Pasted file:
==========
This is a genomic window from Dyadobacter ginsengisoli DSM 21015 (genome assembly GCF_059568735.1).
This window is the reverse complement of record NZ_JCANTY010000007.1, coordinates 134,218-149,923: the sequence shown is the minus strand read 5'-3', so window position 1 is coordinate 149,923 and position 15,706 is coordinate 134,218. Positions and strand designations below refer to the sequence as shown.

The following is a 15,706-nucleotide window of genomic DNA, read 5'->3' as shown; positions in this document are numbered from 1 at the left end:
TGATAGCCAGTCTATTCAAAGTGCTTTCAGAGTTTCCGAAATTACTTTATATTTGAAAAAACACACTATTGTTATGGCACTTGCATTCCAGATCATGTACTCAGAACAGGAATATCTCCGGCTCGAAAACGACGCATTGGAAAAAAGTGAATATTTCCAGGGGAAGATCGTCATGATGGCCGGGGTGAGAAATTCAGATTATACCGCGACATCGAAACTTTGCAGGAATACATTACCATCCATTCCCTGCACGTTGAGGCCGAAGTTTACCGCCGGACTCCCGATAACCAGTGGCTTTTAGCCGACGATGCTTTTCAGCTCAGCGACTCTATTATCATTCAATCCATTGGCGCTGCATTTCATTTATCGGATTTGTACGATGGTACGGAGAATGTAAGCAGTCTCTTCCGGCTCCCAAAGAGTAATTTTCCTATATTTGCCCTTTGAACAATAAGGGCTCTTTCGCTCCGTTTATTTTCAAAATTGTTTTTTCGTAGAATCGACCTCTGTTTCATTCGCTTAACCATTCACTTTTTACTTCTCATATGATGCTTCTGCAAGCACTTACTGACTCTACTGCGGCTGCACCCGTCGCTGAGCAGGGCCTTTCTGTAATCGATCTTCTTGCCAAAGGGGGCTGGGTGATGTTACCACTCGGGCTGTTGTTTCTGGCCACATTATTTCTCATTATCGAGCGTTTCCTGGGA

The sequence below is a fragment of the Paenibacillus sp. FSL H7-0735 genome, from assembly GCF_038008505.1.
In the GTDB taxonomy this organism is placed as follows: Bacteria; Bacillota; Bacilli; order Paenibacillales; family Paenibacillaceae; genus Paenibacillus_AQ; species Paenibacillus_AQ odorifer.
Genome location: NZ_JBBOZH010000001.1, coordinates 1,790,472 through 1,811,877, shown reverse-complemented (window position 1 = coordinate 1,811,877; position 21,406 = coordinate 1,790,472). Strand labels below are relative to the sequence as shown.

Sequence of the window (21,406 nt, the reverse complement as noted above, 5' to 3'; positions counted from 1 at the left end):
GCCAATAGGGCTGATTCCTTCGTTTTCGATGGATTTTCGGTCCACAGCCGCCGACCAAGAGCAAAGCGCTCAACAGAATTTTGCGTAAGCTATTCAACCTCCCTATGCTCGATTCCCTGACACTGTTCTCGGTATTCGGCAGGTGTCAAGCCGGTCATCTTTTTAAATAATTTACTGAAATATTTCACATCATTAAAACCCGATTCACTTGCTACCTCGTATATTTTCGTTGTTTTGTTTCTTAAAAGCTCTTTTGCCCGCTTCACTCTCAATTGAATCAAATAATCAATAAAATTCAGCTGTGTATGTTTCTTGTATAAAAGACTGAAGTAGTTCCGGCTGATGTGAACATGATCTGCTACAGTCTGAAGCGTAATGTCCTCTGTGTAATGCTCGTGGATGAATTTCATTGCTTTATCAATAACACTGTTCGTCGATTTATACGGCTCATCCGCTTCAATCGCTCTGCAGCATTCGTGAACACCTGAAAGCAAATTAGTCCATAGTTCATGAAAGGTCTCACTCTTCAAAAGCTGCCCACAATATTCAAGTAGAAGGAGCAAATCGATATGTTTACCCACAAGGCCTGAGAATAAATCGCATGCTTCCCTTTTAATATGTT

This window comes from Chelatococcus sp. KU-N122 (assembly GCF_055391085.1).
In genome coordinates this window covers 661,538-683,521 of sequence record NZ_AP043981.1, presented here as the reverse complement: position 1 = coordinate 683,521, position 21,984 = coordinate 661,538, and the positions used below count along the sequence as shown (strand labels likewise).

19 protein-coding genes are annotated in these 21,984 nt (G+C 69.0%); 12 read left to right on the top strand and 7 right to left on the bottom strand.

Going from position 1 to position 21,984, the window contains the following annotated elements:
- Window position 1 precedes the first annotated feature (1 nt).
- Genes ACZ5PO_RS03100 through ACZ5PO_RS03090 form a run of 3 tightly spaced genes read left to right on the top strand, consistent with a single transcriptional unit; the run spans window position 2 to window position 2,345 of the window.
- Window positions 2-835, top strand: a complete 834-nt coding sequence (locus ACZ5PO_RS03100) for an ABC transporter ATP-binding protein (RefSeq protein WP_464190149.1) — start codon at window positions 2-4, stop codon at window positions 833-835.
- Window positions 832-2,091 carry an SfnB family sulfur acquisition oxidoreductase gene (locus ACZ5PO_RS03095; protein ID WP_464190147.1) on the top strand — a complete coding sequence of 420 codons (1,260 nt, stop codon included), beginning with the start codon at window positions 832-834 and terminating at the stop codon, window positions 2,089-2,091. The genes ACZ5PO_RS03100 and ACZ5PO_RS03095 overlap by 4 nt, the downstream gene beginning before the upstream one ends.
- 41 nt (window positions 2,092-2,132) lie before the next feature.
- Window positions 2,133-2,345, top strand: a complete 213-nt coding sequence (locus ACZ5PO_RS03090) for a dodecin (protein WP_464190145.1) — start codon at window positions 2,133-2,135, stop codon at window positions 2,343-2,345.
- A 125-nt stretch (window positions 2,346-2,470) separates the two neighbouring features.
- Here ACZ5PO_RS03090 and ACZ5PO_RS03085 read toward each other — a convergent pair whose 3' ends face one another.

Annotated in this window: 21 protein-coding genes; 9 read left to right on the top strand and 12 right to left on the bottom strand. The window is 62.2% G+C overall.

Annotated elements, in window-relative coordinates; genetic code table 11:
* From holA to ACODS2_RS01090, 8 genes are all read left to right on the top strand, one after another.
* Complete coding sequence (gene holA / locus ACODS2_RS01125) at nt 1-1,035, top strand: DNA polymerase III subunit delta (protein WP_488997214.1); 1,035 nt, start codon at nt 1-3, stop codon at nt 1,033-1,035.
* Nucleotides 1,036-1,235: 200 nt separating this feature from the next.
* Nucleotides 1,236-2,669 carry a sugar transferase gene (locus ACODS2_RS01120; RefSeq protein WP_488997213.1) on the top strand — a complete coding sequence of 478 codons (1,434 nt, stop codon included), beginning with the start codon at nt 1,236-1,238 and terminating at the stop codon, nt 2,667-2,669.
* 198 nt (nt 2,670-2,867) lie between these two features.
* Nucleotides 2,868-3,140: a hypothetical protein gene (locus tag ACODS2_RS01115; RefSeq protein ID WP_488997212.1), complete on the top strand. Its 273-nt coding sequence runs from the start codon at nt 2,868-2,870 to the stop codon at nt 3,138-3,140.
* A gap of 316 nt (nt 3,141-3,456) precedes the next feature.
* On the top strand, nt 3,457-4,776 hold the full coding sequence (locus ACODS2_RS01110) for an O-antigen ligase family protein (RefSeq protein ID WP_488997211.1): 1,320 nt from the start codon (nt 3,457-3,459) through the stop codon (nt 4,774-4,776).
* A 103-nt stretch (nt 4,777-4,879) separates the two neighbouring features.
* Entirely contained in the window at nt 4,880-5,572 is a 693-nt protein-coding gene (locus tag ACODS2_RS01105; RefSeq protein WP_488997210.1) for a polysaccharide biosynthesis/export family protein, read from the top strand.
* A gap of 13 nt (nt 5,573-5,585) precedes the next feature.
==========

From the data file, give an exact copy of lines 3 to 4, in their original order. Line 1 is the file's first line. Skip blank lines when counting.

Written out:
The following is a 15,706-nucleotide window of genomic DNA, read 5'->3' as shown; positions in this document are numbered from 1 at the left end:
TGATAGCCAGTCTATTCAAAGTGCTTTCAGAGTTTCCGAAATTACTTTATATTTGAAAAAACACACTATTGTTATGGCACTTGCATTCCAGATCATGTACTCAGAACAGGAATATCTCCGGCTCGAAAACGACGCATTGGAAAAAAGTGAATATTTCCAGGGGAAGATCGTCATGATGGCCGGGGTGAGAAATTCAGATTATACCGCGACATCGAAACTTTGCAGGAATACATTACCATCCATTCCCTGCACGTTGAGGCCGAAGTTTACCGCCGGACTCCCGATAACCAGTGGCTTTTAGCCGACGATGCTTTTCAGCTCAGCGACTCTATTATCATTCAATCCATTGGCGCTGCATTTCATTTATCGGATTTGTACGATGGTACGGAGAATGTAAGCAGTCTCTTCCGGCTCCCAAAGAGTAATTTTCCTATATTTGCCCTTTGAACAATAAGGGCTCTTTCGCTCCGTTTATTTTCAAAATTGTTTTTTCGTAGAATCGACCTCTGTTTCATTCGCTTAACCATTCACTTTTTACTTCTCATATGATGCTTCTGCAAGCACTTACTGACTCTACTGCGGCTGCACCCGTCGCTGAGCAGGGCCTTTCTGTAATCGATCTTCTTGCCAAAGGGGGCTGGGTGATGTTACCACTCGGGCTGTTGTTTCTGGCCACATTATTTCTCATTATCGAGCGTTTCCTGGGA